Earlier this week we slept in our converted camping van for the first time… with our two small dogs… in the driveway. Given it was the first time, we decided to stay close to home should anything major go awry. That decision turned out to be a good idea!
We purchased the 2004, semi-converted Chevy van only six weeks ago. I’ve spent four of those weeks tearing out and redesigning the interior to accommodate our foray into part-time #vanlife during our semi-retirement years. The intent is to visit our children and grandchildren. They are now scattered about, living all over the western United States. Because their homes are filled with children, there are no longer any guest rooms for us. A wonderful trade-off!
We had stayed at hotels, but didn’t like the associated costs nor having to board our dogs when we traveled. The van is to become our “hotel room on wheels” so we can visit our family (guesting in their driveways), bring our dogs, stay as suited for everyone’s schedule, and not spend a fortune in the process.
In our younger days, my husband and I did remote tent camping, car camping, and even trailer camping. However, due to where we live now, an older, reliable, converted camper van seems our best option. It will also be my daily around-town vehicle. The biggest requirement was that it had to fit in the garage. And it does. Just.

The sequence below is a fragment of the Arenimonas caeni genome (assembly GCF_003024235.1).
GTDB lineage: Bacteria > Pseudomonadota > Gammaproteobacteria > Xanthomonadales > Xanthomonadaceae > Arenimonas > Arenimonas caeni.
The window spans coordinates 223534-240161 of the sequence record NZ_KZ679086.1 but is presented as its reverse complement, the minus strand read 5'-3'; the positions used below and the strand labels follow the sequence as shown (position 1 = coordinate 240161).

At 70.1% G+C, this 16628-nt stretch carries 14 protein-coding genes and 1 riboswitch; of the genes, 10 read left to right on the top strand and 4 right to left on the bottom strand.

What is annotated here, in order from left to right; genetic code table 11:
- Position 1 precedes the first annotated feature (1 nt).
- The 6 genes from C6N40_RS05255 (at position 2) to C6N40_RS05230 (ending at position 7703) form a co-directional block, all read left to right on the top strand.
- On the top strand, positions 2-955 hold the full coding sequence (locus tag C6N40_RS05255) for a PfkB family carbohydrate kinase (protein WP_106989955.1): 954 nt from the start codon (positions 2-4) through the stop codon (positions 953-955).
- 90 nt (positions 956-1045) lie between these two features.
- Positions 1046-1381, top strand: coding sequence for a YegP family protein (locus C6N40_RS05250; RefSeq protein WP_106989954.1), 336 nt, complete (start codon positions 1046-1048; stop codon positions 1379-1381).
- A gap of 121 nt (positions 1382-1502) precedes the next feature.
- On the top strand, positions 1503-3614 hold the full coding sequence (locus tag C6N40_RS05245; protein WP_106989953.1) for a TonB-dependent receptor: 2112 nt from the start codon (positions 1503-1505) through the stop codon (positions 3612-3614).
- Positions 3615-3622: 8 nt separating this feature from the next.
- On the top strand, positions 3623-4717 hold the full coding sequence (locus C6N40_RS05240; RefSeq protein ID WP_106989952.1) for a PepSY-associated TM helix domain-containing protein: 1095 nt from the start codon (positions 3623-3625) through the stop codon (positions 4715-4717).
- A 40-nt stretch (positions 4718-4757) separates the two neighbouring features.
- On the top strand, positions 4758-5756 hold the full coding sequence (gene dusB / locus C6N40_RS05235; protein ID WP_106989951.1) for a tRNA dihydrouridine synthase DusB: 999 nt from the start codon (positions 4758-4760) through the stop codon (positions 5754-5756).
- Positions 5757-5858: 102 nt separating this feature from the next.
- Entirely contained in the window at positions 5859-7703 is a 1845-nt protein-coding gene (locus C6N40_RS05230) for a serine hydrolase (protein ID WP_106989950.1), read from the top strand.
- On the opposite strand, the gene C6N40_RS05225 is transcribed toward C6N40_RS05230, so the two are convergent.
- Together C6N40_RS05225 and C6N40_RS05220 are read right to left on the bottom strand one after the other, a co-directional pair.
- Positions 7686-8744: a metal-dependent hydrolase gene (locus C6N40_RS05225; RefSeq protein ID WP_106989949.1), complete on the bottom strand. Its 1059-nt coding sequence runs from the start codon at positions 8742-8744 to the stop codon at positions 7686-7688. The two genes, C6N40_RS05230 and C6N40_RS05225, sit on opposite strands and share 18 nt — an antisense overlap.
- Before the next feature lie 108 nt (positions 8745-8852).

After a week of removing what was already in the van, then discussing desirable camping features with my husband, I spent three weeks re-designing the internal layout. I insisted on a “no-build build” idea so everything can be changed if we need the vehicle for something other than camping.
I did most of the installation, which included sewing, shopping, crafting, arranging, installing, and set-up. I selected everything from a sofa bed to fairy lights to a “Luggable Loo” toilet. My husband provided his input, the money, and muscle, too. We packed everything we might need (and more) for a vacation into the 70 square feet. Still, we decided a test was wise to be sure we didn’t forget anything.
While we had packed the van during the day with snacks, clothes, water, etc., our evening test began well after sunset. That was our first mistake. We did consider that, if something was missing – even though I’d made multiple lists – we could just dash inside the house and collect it.
Lesson 1: Set up camp in the daylight.